Print version ISSN 0103-6440
Braz. Dent. J. vol.23 no.3 Ribeirão Preto 2012
Adriana do Vale Ferreira-BacciI; Carmen Lúcia Cardoso CardosoII; Kranya Victoria Díaz-SerranoIII
IDepartement of Psychophysics and Education, School of Philosophy, Sciences and Letters of Ribeirão Preto, USP - University of São Paulo, Ribeirão Preto, SP, Brazil
IIDepartment of Psychology and Education, School of Philosophy, Sciences and Letters of Ribeirão Preto,USP - University of São Paulo, Ribeirão Preto, SP, Brazil
IIIDepartment of Pediatric Clinics, Preventive and Community Dentistry, Ribeirão Preto Dental School, USP - University of São Paulo, Ribeirão Preto, SP, Brazil
Bruxism has a multifactorial etiology, and psychosocial factors have been considered to increase the risk of occurrence of this parafunction. The aim of this study was to evaluate the behavior profile of a group of children diagnosed with bruxism. Eighty 7-11-year-old children of both genders (mean age 8.8 years) first recruited as eligible participants. Twenty-nine children (18 males and 11 females) whose parents/guardians reported to present frequent episodes of tooth grinding/clenching while awake or during sleep (at least 3 nights a week) in the previous 3 months were enrolled in the study. The diagnosis of bruxism was established based on the parents/guardians' report about the children's behavior, habits and possible discomforts in the components of the stomatognathic system allied to the presence of signs and symptoms such as pain on the masticatory muscles, masseter muscle hypertrophy, wear facets, fractures of restorations, dental impressions on the cheek mucosa and tongue. As part of the psychological evaluation, the Rutter's Child Behavior Scale-A2 was applied to the parents/caregivers (one for each child) and the Child Stress Scale was applied to the children. Data were analyzed descriptively based on the frequency of each studied variable. Twenty-four (82.76%) children needed psychological or psychiatric intervention; 17 of them presented neurotic disorders and 7 children presented antisocial disorders. Six (20.70%) children presented significant physical and psychological manifestations of stress. The findings of the present study suggest that behavioral problems and potential emotional problems can be risk factors to bruxism in children.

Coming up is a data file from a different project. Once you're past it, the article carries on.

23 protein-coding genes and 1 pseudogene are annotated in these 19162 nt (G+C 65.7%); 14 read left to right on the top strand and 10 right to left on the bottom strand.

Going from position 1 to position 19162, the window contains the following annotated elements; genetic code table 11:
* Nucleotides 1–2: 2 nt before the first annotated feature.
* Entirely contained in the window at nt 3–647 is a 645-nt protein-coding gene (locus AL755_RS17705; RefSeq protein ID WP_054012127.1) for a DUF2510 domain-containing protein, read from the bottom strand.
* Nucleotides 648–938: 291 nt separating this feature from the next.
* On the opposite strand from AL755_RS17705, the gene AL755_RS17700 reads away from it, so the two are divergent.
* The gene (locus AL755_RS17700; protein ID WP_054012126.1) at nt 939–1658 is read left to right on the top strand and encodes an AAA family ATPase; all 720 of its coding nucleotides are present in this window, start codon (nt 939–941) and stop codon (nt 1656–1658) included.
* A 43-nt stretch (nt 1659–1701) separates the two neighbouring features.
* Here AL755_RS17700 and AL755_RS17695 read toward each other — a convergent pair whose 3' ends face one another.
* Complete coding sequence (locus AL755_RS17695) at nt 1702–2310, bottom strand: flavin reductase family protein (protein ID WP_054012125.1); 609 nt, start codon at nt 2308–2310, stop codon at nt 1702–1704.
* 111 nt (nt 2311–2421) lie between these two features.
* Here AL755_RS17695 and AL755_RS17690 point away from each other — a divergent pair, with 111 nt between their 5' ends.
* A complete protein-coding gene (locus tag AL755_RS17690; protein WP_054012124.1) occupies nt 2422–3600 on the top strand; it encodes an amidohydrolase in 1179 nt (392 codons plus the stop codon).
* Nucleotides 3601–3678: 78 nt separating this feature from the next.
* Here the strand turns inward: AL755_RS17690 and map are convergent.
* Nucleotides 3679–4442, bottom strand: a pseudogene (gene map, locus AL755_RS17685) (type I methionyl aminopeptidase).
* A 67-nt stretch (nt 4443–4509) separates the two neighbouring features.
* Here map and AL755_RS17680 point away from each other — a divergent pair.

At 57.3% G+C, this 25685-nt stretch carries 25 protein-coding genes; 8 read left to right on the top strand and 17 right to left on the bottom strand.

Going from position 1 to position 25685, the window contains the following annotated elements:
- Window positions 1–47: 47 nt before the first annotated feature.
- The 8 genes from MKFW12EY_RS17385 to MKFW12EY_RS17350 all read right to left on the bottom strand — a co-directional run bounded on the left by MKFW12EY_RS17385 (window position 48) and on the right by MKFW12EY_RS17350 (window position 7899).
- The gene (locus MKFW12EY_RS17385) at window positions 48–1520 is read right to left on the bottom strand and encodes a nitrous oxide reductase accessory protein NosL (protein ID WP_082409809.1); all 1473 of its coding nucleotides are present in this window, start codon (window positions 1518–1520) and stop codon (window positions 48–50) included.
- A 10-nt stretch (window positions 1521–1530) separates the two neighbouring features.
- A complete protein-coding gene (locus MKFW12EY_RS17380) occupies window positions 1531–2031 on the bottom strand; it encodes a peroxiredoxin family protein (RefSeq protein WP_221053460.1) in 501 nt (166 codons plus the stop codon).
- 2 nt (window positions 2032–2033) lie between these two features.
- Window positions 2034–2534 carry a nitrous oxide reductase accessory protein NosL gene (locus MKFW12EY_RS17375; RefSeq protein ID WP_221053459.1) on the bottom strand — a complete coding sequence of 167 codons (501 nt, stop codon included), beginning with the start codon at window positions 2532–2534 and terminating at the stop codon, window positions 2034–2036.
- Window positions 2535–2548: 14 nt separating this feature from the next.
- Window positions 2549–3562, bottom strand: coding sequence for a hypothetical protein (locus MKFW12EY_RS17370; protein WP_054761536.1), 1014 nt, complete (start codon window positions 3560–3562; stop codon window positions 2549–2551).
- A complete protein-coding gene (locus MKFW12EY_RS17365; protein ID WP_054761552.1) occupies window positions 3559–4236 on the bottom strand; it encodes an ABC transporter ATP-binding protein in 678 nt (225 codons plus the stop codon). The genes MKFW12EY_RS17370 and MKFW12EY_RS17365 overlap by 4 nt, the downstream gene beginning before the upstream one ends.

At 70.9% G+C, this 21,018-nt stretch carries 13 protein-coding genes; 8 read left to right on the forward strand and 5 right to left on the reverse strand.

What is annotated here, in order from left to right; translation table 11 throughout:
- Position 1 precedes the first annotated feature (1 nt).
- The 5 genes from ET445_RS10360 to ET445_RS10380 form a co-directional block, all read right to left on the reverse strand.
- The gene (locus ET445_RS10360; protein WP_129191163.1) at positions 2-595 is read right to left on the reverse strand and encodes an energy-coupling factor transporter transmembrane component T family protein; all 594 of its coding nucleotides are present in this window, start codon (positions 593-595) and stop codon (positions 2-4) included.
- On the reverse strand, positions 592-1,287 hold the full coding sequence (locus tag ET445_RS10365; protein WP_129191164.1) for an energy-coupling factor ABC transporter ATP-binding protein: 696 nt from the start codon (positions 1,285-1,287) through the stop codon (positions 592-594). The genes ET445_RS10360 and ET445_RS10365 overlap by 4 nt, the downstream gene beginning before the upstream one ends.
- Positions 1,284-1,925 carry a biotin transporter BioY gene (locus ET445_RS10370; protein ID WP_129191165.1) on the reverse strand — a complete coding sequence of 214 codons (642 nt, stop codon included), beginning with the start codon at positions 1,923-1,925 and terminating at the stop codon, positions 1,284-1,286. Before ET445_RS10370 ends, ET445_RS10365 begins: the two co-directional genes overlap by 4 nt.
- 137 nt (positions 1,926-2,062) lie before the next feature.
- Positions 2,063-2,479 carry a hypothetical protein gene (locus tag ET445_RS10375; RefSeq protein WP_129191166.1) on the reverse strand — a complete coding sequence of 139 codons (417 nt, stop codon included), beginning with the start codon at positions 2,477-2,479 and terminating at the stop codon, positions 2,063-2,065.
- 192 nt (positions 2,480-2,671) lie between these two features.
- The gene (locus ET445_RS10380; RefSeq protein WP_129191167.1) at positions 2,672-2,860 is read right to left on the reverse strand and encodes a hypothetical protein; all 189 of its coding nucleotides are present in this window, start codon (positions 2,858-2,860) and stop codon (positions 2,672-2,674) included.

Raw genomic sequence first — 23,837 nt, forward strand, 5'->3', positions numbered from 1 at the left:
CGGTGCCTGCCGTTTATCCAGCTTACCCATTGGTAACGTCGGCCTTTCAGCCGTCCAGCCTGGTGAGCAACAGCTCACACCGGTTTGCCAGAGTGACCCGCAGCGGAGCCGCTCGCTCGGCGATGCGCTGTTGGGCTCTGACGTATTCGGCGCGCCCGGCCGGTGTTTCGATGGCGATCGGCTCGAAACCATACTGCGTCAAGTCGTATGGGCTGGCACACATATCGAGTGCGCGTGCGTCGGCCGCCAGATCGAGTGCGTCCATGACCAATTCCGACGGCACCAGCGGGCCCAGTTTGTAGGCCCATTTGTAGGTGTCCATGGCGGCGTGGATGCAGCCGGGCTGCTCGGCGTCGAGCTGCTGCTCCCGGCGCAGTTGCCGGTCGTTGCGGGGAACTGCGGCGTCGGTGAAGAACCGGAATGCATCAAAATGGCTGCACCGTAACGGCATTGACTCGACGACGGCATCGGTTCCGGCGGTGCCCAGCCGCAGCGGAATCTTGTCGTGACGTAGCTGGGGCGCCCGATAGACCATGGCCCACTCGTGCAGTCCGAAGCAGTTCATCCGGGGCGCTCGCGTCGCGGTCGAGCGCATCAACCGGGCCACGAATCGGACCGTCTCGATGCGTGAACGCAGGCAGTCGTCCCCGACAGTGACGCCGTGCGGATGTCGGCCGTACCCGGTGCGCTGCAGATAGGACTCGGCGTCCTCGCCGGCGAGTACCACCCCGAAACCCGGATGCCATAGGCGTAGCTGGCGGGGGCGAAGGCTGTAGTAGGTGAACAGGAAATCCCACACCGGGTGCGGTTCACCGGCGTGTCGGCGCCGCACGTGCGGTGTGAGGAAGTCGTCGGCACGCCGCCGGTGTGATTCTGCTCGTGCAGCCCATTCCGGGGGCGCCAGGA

Key Words: bruxism, behavioral problems, emotional problems, children.